Thursday, January 14, 2010
European Chemicals Agency (ECHA) Adds 14 More "Substances of Very High Concern"
As REACH moves towards its first major registration deadline at the end of this year, the European Chemicals Agency (ECHA), located in Helsinki, Finland, has now added an additional 14 "substances of very high concern" (SVHC) to its candidate list. The candidate list is the first step in the Authorization portion of the REACH regulation of chemicals. Authorization is a bit of a misnomer. While it may sound good ("hey, I'm authorized to keep making my chemical"), in reality it signifies that ECHA has deemed the chemical to be hazardous enough to severely limit its current use and put it on track for a complete ban.
This is the second installment of the candidate list; the first featured 15 chemicals. These 29 chemicals will now get further evaluation and if they are determined to be sufficiently risky to put onto the Annex IV Authorization list, companies that manufacture or import them will have to apply for authorization to continue to do so. Even if they get authorization, it is likely that the volumes and uses will be significantly restricted. And on top of that, authorization requires the company to present a plan for finding a substitute. Companies may have only a few years to continue using the substance before it will be banned from the market.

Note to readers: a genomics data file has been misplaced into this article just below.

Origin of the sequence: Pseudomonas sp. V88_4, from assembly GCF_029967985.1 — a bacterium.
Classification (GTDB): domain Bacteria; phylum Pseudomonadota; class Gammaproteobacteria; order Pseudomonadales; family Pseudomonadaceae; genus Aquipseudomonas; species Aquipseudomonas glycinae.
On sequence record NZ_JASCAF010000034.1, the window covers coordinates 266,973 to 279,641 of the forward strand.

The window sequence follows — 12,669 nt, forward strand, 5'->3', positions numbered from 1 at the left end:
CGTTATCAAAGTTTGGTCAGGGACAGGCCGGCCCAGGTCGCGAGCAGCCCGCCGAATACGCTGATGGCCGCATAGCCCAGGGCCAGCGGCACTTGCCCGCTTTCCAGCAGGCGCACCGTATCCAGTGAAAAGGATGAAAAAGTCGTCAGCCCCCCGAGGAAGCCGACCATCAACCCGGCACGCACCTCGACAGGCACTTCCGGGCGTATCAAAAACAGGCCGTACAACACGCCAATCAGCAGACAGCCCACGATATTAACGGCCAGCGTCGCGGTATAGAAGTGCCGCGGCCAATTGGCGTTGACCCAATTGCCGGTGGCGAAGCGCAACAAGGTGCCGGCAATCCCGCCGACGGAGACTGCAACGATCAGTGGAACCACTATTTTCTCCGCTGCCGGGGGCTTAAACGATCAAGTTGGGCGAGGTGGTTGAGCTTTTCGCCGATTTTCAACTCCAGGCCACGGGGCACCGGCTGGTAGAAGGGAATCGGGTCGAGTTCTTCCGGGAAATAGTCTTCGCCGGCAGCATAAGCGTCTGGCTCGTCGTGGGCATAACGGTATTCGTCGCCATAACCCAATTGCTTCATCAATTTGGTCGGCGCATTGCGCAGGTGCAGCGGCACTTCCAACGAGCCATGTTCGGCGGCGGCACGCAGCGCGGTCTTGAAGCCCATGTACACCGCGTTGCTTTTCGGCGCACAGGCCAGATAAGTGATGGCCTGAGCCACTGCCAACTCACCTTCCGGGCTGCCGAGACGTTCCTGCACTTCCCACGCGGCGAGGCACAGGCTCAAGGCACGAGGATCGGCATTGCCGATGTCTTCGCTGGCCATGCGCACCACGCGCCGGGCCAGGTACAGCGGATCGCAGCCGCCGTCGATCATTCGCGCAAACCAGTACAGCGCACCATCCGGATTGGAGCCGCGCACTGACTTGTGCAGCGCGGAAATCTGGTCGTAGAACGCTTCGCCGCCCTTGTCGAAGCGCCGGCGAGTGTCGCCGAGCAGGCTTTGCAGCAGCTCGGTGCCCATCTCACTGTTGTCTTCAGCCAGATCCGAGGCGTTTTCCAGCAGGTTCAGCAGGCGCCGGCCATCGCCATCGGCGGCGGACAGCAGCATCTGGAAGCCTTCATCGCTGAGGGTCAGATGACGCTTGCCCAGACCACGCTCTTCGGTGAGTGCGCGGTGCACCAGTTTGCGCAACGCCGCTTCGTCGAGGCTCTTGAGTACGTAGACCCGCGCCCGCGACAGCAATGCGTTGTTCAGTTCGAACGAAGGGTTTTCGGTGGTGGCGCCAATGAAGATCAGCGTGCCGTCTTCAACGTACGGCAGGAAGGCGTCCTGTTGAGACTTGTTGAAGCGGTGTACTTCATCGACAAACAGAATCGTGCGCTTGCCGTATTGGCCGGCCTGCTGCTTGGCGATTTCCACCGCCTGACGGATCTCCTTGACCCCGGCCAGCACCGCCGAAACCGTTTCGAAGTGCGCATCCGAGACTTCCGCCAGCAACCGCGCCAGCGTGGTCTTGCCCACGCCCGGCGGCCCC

Issuance of these candidate SVHC chemicals is a reminder that there are parallel tracks going on in REACH. While most companies are focused on the Registration phase (the "R" in REACH), member states and ECHA are already working on Evaluation dossiers and the candidate lists for Authorization. And for those chemicals that have been registered early, not only are they getting the automated "completeness" check, they are getting the human review for compliance. In short, ECHA is very very busy right now in cold, blustery Helsinki.
And you thought TSCA Reform in the US was the only chemical control issue on people's minds.